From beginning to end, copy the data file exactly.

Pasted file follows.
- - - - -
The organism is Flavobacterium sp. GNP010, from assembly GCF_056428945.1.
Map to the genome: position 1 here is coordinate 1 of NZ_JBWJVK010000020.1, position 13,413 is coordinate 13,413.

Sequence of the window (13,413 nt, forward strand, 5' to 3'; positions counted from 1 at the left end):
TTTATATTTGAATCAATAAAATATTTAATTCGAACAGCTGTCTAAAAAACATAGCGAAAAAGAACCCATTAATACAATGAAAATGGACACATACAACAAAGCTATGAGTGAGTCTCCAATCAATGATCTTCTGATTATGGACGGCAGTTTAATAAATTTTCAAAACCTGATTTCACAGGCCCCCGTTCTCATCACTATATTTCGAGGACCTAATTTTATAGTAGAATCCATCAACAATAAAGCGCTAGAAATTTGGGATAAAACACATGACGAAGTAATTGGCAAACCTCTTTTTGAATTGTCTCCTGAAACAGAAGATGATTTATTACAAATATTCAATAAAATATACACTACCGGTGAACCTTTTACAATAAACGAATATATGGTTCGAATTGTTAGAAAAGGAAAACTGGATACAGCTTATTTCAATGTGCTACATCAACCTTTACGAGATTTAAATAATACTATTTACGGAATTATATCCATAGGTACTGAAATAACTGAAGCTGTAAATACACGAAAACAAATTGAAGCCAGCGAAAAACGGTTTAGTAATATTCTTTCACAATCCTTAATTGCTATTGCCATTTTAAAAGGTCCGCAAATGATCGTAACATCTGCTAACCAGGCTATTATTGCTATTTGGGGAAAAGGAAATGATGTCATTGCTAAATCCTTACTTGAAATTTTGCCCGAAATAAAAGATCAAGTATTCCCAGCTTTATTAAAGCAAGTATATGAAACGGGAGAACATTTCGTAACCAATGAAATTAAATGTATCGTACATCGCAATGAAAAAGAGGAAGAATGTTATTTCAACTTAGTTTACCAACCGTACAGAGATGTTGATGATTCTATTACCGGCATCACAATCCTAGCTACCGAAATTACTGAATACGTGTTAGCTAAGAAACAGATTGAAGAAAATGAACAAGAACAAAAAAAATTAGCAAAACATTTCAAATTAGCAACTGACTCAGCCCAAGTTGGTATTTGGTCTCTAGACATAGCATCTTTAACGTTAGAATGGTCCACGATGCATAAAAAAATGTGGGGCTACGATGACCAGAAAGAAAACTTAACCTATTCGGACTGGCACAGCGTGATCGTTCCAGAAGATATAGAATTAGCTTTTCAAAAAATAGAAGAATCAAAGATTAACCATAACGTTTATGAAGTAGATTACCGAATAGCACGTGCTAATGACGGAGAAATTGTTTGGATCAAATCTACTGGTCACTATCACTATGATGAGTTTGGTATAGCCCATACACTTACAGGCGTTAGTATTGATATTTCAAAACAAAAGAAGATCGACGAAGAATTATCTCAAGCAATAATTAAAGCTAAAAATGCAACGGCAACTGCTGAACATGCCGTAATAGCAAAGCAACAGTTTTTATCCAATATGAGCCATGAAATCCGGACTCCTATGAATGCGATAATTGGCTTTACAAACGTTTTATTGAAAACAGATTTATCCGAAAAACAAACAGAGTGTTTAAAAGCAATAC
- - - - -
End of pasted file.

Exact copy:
The organism is Flavobacterium sp. GNP010, from assembly GCF_056428945.1.
Map to the genome: position 1 here is coordinate 1 of NZ_JBWJVK010000020.1, position 13,413 is coordinate 13,413.

Sequence of the window (13,413 nt, forward strand, 5' to 3'; positions counted from 1 at the left end):
TTTATATTTGAATCAATAAAATATTTAATTCGAACAGCTGTCTAAAAAACATAGCGAAAAAGAACCCATTAATACAATGAAAATGGACACATACAACAAAGCTATGAGTGAGTCTCCAATCAATGATCTTCTGATTATGGACGGCAGTTTAATAAATTTTCAAAACCTGATTTCACAGGCCCCCGTTCTCATCACTATATTTCGAGGACCTAATTTTATAGTAGAATCCATCAACAATAAAGCGCTAGAAATTTGGGATAAAACACATGACGAAGTAATTGGCAAACCTCTTTTTGAATTGTCTCCTGAAACAGAAGATGATTTATTACAAATATTCAATAAAATATACACTACCGGTGAACCTTTTACAATAAACGAATATATGGTTCGAATTGTTAGAAAAGGAAAACTGGATACAGCTTATTTCAATGTGCTACATCAACCTTTACGAGATTTAAATAATACTATTTACGGAATTATATCCATAGGTACTGAAATAACTGAAGCTGTAAATACACGAAAACAAATTGAAGCCAGCGAAAAACGGTTTAGTAATATTCTTTCACAATCCTTAATTGCTATTGCCATTTTAAAAGGTCCGCAAATGATCGTAACATCTGCTAACCAGGCTATTATTGCTATTTGGGGAAAAGGAAATGATGTCATTGCTAAATCCTTACTTGAAATTTTGCCCGAAATAAAAGATCAAGTATTCCCAGCTTTATTAAAGCAAGTATATGAAACGGGAGAACATTTCGTAACCAATGAAATTAAATGTATCGTACATCGCAATGAAAAAGAGGAAGAATGTTATTTCAACTTAGTTTACCAACCGTACAGAGATGTTGATGATTCTATTACCGGCATCACAATCCTAGCTACCGAAATTACTGAATACGTGTTAGCTAAGAAACAGATTGAAGAAAATGAACAAGAACAAAAAAAATTAGCAAAACATTTCAAATTAGCAACTGACTCAGCCCAAGTTGGTATTTGGTCTCTAGACATAGCATCTTTAACGTTAGAATGGTCCACGATGCATAAAAAAATGTGGGGCTACGATGACCAGAAAGAAAACTTAACCTATTCGGACTGGCACAGCGTGATCGTTCCAGAAGATATAGAATTAGCTTTTCAAAAAATAGAAGAATCAAAGATTAACCATAACGTTTATGAAGTAGATTACCGAATAGCACGTGCTAATGACGGAGAAATTGTTTGGATCAAATCTACTGGTCACTATCACTATGATGAGTTTGGTATAGCCCATACACTTACAGGCGTTAGTATTGATATTTCAAAACAAAAGAAGATCGACGAAGAATTATCTCAAGCAATAATTAAAGCTAAAAATGCAACGGCAACTGCTGAACATGCCGTAATAGCAAAGCAACAGTTTTTATCCAATATGAGCCATGAAATCCGGACTCCTATGAATGCGATAATTGGCTTTACAAACGTTTTATTGAAAACAGATTTATCCGAAAAACAAACAGAGTGTTTAAAAGCAATAC